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Home Jones Act Defenses Miguel Calderon v Reederei Claus-Peter Offen GMBH & Co.
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Jones Act - Defenses
Thursday, 21 May 2009 15:23
Case Name: Miguel Calderon v Reederei Claus-Peter Offen GMBH & Co.
Date of Judgment: 27th April 2009
Court: U.S.D.C. - S.D. Florida
Judge: Magistrate Judge Seltzer
Citation: 2009 WL 1125027 (S.D.Fla.)


Plaintiff, Miguel Calderon ("Longshoreman") brought this claim under the Longshore and Harbor Workers Compensation Act ("LHWCA"). He sought to recover for physical injuries allegedly sustained while working aboard the defendant's, Reederei Claus-Peter Offen GMBH & Co. ("employer") vessel.


Employer moved to compel longshoreman to submit to an independent medical examination. This exam needed to include x-rays, magnetic resonance imaging ("MRI") and questions about the longshoreman's prior medical history. Finally, the employer sought to videotape the examination.

Longshoreman consented to a medical examination, but on his own terms. He asserted that the requested exam was too vague, and the questions and videotape were unnecessary.

Issue: Whether the Court will order the longshoreman to undergo an independent medical examination, given according to the employer's requests.


The Court held that the longshoreman would have to undergo an independent medical examination. The longshoreman's argument about the exam being too vague failed. The identity of the examining physician and his specialty (orthopaedic surgery), the date and time of the examination, location of the doctor's office and areas which the physician would inquire were all sufficiently detailed.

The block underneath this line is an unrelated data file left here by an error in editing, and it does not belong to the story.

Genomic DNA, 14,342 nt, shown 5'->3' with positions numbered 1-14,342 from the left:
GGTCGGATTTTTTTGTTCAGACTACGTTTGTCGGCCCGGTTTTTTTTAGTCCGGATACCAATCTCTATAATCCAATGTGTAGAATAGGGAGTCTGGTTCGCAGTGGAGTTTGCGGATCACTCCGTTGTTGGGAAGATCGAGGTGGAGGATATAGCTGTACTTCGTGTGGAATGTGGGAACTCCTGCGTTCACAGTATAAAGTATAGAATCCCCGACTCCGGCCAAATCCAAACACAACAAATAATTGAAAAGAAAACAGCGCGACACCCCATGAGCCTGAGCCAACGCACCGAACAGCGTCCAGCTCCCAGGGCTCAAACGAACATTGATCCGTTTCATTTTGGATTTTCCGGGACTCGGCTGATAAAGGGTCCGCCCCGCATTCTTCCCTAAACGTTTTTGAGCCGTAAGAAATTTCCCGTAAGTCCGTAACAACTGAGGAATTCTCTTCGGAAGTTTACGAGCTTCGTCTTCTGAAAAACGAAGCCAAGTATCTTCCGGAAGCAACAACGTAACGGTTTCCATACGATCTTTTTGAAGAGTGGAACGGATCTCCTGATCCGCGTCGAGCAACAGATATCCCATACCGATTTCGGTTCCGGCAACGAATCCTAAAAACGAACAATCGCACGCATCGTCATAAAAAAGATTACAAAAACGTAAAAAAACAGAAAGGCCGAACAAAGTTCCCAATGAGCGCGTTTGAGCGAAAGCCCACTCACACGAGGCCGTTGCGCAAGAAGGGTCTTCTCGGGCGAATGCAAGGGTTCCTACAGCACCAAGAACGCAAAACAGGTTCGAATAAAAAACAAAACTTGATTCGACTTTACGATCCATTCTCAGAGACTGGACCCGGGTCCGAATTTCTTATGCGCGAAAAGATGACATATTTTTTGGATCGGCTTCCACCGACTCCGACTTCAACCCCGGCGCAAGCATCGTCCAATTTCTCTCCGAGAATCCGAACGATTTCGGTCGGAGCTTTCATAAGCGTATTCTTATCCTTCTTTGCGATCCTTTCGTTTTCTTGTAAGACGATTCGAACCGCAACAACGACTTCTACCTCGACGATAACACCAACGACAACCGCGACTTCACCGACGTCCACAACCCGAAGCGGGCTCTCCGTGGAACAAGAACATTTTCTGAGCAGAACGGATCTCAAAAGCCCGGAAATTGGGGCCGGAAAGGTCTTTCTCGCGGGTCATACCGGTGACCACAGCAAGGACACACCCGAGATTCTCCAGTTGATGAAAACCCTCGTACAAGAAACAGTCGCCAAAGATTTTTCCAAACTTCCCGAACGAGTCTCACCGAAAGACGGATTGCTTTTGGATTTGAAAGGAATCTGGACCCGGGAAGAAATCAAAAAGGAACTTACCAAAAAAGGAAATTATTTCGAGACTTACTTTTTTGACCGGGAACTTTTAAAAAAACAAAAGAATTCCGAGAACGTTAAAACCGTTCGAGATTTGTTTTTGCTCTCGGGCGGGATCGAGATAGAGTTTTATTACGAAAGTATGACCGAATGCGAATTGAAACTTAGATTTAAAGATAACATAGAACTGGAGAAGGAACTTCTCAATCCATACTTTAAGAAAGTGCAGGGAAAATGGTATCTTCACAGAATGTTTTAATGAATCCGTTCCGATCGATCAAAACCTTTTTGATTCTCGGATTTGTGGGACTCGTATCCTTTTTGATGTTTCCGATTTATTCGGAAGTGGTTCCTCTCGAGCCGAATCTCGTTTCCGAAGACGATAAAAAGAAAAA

The longshoreman must allow the physician to ask him questions related to the accident.  The burden is on the longshoreman to demonstrate the physician will improperly conduct the examination or ask questions not pertinent to the examination. Here, he failed to show any probable improper conduct. Therefore, the Court will not limit the physician's questions.

The videotaping of the examination will not be permitted. The employer needed to show good cause to prove the need for a videotape. Their argument that the videotape will avoid discrepancies is insufficient. The Court held that neither party may videotape the examination.


The Court will often compel a party to submit to an independent medical examination when the other party has given sufficient details to satisfy the court. These often include: who the physician is, the date and time of the examination, the location of the physician's office, what questions will be asked, and what body parts will be observed and tested. There are more, but a Court will look to these particular factors first.

The party seeking to not answer questions during the examination has the burden of proof. They must prove the physician will be an advocate for the other party, ask questions not pertinent to the examination, or otherwise turn the examination into a second deposition.

Steve Gordon


Last Updated on Tuesday, 20 October 2009 04:12

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